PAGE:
- Stronger encryption for Enterprise-grade Wi-Fi. WPA3 Personal mode will use 128-bit encryption by default. WPA3 Enterprise mode will use 192-bit encryption by default and PSK (the Pre-Shared Key system) is replaced with SAE (Simultaneous Authentication of Equals). If you don’t know what any of that means don’t feel bad about it, most people who aren’t Enterprise IT Professionals don’t because they have no need.
- A Pre-Shared Key system is where two things use the same credentials to connect with each other (like a password). Those credentials had to have been shared with two or more people/things manually before you tried to use them to authenticate.
- Simultaneous Authentication of Equals is a system where a pre-shared key and the MAC addresses of both things that want to connect are used to authenticate based on the calculation of finite cyclic groups. That’s a big math nerd thing about calculations that even normal math nerds don’t understand.
- I told you we didn’t need to know these two things.
When can I use WPA3?
Not any time soon.
The companies who manufacturer things that use Wi-Fi, like a router or your phone or a fancy alarm clock, are working on building it into their products. That means their new products — the ones we can buy next year in 2019.
Optimists say WPA3 will be widespread in 2019.
The Wi-Fi Alliance says to expect late 2019 to be when there is a significant adoption of WPA3. I expect it to be much, much later but think we will be able to buy WPA3 products and build a network in Spring 2019.
We know “smarter” devices like your phone will be compatible but are only guessing when it comes to smart plugs or garage door openers because of how they are set up. There could be some fun times getting WPA2 IoT devices connected to a newer WPA3 capable router, even though it is backward compatible.
We’ll know more once we start to see products show up at Amazon.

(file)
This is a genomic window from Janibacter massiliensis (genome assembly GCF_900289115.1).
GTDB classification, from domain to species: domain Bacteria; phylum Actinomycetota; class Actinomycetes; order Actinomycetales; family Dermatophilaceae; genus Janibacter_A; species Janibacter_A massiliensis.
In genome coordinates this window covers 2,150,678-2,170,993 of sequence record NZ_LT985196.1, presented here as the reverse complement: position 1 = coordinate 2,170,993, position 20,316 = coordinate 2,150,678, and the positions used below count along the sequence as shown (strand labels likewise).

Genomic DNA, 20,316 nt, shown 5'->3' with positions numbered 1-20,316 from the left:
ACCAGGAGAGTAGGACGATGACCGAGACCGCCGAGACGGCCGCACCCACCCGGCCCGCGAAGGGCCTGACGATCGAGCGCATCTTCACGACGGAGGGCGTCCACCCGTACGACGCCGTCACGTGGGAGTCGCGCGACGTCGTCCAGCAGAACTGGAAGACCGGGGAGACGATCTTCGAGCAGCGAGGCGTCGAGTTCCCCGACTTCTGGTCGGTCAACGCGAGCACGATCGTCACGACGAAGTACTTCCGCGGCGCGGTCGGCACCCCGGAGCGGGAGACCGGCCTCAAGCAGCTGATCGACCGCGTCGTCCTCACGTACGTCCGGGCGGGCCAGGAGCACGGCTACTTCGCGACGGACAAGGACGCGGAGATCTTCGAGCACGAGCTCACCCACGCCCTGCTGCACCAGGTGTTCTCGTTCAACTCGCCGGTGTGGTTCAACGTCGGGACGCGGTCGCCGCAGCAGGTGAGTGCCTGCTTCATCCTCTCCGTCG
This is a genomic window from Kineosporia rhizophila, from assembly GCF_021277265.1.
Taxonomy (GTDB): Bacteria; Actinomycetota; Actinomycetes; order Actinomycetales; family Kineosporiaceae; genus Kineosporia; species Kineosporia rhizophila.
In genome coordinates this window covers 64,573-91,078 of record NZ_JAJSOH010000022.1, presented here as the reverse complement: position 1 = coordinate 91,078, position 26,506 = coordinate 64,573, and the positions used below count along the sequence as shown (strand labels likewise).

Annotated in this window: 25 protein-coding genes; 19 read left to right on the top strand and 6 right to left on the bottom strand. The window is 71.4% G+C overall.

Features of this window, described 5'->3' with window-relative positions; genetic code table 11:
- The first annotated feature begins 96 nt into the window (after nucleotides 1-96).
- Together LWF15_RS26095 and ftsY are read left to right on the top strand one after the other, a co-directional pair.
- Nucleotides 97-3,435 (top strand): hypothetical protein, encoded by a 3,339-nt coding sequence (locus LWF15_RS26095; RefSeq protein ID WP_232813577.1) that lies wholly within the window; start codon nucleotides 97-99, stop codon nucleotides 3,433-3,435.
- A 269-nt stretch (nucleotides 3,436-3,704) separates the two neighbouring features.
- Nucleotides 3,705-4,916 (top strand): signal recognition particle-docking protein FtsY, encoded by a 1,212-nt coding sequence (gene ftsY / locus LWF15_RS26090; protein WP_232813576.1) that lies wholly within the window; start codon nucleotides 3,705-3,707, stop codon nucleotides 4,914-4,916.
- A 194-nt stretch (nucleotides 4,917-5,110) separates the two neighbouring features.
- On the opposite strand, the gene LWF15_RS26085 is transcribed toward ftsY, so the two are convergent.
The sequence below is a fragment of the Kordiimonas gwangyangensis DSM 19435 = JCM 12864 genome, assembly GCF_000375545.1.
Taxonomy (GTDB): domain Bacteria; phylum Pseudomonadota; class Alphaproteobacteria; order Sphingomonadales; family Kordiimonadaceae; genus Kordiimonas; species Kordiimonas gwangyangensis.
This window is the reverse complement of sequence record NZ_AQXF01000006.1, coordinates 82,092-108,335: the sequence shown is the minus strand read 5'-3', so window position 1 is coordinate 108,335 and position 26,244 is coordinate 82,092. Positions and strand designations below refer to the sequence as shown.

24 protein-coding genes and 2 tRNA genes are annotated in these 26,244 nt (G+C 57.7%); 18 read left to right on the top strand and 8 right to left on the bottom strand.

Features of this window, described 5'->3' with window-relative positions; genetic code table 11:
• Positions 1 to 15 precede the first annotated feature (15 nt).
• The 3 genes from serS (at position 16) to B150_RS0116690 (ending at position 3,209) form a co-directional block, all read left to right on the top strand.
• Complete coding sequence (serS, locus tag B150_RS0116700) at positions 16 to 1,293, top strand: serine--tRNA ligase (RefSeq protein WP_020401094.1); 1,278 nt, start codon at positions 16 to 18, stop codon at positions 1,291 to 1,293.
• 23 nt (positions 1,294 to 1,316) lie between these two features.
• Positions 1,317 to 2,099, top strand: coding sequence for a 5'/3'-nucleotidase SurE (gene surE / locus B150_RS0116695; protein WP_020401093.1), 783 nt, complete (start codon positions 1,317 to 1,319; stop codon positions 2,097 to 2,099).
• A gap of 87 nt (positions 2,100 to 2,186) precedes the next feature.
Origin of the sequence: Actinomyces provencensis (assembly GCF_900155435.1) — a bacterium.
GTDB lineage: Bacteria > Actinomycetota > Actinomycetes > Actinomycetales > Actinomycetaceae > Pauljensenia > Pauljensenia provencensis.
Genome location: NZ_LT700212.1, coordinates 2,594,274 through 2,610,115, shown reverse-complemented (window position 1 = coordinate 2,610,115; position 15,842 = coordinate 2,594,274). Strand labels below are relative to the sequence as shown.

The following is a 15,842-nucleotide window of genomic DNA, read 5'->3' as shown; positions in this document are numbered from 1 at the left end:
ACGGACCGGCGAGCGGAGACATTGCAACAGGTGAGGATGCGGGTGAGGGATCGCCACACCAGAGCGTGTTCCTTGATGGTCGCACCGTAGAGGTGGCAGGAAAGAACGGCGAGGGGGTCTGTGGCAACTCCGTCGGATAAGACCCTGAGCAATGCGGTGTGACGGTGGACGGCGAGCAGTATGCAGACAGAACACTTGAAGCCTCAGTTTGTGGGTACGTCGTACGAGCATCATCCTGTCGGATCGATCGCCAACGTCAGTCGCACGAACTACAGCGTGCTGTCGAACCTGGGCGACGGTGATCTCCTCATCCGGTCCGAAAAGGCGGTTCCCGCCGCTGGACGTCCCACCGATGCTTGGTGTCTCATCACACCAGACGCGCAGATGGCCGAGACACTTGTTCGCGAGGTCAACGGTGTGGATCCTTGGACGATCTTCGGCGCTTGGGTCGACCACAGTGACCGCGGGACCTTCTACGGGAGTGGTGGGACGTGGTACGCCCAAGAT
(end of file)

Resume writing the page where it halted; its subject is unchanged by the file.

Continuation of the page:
Will my phone be updated to work with WPA3?
Doubtful. Phones are what’s called a power-restrained device. That means everything they can do is limited by (and must be built to optimize for) a small rechargeable battery. The chips inside your phone that handle things like encryption algorithms and Wi-Fi encoding/decoding are only as powerful as they need to be right now. WPA3 will beef up the encryption level to 128-bit minimum which will mean it needs more processing power to calculate in real-time. In other words, even your super-fast phone that you have in your hands right now won’t be fast enough to do it.
But that’s OK. While we all want better security for our phones and know that WPA3 provides it, WPA2 will be supported and updated as needed by the Wi-Fi Alliance as necessary for a long time. It also means that a router or access point that is WPA3 capable will also be WPA2 compatible for a long time.
What router do you recommend right now?
You won’t be able to buy a router that is built to work with WPA3 for a while. We expect to see some made available in late 2018, but if you need a new router waiting that long isn’t the best solution.
For most of us, Google Wifi is the best router available today.
Right now I would recommend you buy a Google Wifi mesh router setup. It’s currently one of the most secure (read: patched very quickly with no need for you to do anything) routers and unless you have very specific needs a three-pack means everywhere in your house has really fast Wi-Fi.
It’s also one of the very few routers I expect to see updated to use WPA3, simply because Google loves the darn things and the company tends to keep working on ways to make them better. A three-pack costs about $260 at Amazon and you can set it up in no time at all using the Google Wifi app through your existing Google account.
When WPA3-ready routers become available, you can bet we’ll be back here to talk about them!
See at Amazon
What else do you want to know?
There’s more to WPA3 than what’s written here. Give us some questions below and we’ll be sure to try and answer them!